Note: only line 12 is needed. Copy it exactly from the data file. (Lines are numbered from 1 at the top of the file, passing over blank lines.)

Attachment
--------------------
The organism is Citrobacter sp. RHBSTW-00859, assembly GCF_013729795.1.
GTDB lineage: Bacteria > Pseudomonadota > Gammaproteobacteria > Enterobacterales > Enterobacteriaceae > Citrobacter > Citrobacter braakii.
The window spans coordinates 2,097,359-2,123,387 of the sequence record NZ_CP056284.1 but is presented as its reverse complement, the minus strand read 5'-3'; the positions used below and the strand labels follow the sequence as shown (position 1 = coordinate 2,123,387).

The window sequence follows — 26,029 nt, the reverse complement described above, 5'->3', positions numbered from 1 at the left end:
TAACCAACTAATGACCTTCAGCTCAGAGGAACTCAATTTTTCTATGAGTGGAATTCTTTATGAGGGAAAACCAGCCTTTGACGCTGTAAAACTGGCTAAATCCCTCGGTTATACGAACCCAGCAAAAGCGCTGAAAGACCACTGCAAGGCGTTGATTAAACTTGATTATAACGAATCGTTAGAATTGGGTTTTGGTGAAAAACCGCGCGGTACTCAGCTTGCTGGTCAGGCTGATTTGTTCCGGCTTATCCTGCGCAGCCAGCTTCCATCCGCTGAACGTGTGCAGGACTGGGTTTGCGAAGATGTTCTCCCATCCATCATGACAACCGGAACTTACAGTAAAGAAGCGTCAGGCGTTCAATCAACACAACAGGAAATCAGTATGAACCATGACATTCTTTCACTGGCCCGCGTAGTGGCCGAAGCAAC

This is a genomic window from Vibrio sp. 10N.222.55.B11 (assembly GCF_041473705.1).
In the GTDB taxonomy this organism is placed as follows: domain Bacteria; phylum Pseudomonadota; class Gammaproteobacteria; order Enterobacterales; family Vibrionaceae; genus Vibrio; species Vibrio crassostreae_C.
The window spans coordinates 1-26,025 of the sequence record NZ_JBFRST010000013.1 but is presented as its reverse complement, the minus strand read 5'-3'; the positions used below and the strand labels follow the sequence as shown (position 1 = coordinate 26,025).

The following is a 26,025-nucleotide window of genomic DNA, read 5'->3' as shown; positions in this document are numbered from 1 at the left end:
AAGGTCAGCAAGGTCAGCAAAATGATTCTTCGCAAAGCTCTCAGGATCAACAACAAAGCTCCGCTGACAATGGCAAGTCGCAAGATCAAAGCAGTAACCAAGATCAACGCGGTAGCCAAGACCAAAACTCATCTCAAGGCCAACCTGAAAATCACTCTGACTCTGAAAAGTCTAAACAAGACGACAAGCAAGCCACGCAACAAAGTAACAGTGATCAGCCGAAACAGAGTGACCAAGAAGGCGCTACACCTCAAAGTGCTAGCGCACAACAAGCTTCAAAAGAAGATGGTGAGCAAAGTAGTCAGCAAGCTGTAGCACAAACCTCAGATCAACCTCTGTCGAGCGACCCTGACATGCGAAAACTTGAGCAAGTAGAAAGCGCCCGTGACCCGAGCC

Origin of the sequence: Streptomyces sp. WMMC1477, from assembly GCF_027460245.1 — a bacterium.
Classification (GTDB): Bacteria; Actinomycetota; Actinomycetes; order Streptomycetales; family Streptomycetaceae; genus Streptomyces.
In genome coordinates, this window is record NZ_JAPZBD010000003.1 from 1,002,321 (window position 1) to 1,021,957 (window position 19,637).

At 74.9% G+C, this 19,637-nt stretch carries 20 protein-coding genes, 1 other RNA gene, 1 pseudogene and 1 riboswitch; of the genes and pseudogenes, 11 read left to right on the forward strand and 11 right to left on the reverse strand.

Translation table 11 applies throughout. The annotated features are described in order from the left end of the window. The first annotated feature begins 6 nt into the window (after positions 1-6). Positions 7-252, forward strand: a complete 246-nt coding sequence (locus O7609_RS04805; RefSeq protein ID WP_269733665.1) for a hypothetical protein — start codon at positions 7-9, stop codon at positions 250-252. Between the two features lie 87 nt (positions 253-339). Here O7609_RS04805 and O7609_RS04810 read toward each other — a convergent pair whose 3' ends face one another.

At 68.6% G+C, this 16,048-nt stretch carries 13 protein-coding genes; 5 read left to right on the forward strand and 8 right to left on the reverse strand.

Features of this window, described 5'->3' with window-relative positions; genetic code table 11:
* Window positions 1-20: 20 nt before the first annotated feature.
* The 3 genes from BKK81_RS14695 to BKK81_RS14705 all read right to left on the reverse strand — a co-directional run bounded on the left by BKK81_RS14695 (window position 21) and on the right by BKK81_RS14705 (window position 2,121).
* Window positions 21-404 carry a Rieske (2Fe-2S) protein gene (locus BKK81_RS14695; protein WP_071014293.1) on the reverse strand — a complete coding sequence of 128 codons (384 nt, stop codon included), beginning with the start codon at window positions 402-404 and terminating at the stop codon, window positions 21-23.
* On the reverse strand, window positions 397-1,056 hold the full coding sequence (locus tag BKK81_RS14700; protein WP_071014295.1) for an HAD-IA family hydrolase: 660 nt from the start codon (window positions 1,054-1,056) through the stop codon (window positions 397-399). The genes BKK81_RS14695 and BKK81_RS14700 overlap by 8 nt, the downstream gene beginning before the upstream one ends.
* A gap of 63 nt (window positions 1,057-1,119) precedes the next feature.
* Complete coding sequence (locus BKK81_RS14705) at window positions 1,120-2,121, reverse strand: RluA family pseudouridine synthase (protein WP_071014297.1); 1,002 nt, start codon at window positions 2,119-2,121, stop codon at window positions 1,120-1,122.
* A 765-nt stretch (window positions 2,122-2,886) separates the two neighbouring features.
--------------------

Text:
Classification (GTDB): Bacteria; Actinomycetota; Actinomycetes; order Streptomycetales; family Streptomycetaceae; genus Streptomyces.